I actually work in an area called computational sciences. I am solving problems in science and engineering by developing computer algorithms that can tackle those problems. Most computer scientists work in very multidisciplinary teams on a whole variety of cutting-edge problems in science, engineering, business, medicine, defense, security. We have constantly streaming data coming from every corner of the Earth, and it’s computer scientists who need to be able to figure out how to make sense of that data, how to see useful patterns in it. It’s a very satisfying and creative area.
What are some of your current projects?
The project that I’m most excited about is one on which I’m working with associate professor Paul Hines in engineering. It’s related to the electrical grid. I’ve been developing an algorithm for rapidly finding nonlinearly interacting combinations of outages that lead to cascading failures. Together, along with grad student Pooya Rezaei, we’ve developed … new ways of mitigating such risks. We think this is going to be really important for thinking about more integration of renewables into the grid, more distributed power generation and being able to understand how to keep the grid stable. Of all the things I’ve done, I think this one has the most chance of actually making a big impact on the real world.
I understand you’ve done a lot of work to attract women to computer science.
Nationwide, only 12 percent of graduating computer scientists from Ph.D.-granting universities are female. Here at UVM, we went from 10 percent females in 2010 to 17 percent females last year. We’re really working to increase that.
I recently got a $650,000 National Science Foundation grant for scholarships for incoming computer scientists, with an emphasis on trying to recruit women and other underrepresented groups. We’re one of only 15 computer science departments in the U.S. to be part of the BRAID initiative: Broadening Recruiting And Inclusion for Diversity.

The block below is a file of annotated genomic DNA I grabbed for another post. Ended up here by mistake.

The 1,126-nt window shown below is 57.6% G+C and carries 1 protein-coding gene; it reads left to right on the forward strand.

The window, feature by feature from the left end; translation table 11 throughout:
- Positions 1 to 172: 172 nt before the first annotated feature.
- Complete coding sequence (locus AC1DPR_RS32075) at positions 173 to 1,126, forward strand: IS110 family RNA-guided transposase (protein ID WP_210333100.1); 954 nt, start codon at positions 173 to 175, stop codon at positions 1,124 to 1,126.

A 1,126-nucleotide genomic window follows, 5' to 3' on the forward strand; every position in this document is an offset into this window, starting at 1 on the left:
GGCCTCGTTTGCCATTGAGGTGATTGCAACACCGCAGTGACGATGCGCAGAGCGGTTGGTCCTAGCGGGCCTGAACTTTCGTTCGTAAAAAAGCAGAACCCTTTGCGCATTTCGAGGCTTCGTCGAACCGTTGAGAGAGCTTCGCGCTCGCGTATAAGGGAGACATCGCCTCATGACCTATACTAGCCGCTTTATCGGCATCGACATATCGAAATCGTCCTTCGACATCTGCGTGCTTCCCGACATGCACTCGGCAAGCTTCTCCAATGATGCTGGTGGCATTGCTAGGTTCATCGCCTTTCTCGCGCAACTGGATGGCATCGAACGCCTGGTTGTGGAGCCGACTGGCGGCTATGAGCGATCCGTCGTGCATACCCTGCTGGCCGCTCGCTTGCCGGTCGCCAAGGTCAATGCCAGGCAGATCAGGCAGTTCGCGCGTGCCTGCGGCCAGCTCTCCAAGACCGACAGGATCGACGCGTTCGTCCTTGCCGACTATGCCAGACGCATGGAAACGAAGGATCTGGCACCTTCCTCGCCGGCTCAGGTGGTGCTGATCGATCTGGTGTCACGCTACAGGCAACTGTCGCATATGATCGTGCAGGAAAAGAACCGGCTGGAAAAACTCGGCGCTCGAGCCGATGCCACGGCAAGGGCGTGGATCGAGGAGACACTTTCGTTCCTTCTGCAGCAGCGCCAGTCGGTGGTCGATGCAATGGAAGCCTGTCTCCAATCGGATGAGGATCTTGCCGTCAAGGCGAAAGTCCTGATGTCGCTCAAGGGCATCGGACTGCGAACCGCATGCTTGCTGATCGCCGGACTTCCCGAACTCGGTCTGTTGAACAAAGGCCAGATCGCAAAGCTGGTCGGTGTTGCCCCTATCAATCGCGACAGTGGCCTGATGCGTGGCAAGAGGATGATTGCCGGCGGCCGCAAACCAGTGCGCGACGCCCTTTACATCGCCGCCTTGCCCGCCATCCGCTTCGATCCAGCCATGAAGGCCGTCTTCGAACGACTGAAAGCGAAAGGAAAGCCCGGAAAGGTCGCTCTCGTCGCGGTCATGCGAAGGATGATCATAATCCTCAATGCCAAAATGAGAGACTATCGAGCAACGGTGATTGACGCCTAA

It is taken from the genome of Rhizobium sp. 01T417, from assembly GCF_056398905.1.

Have you noticed a recent uptick in student interest in coding?
At UVM computer science, enrollment has been up about 172 percent over the last four years. We’ve had a tremendous uptick. There’s an infinite need for computer scientists who can work on “big data” problems.
The venture capital fund that Cairn Cross manages has been in the news lately for funding the new, Burlington-based social network Ello. But FreshTracks Capital has had a hand in the growth of many other Vermont companies, including the Middlebury marketing concern Faraday and Shelburne's EatingWell Media Group. Last year, the Vermont Technology Alliance recognized its contributions with a Tech Jam Ambassador Award. Cross, who recently organized a "Road Pitch" event in which investors on motorcycles visited small Vermont towns, calls himself "bullish" on the local tech scene, and not just because there's money to be made.
Why focus on investing in tech companies?
The tech scene in Burlington today is really strong. I think what happens with tech entrepreneurs more than probably any other entrepreneurs is that they can live and locate their businesses anywhere. If this is an attractive area to them, they can do world-class stuff here.
How can the local tech economy get even stronger?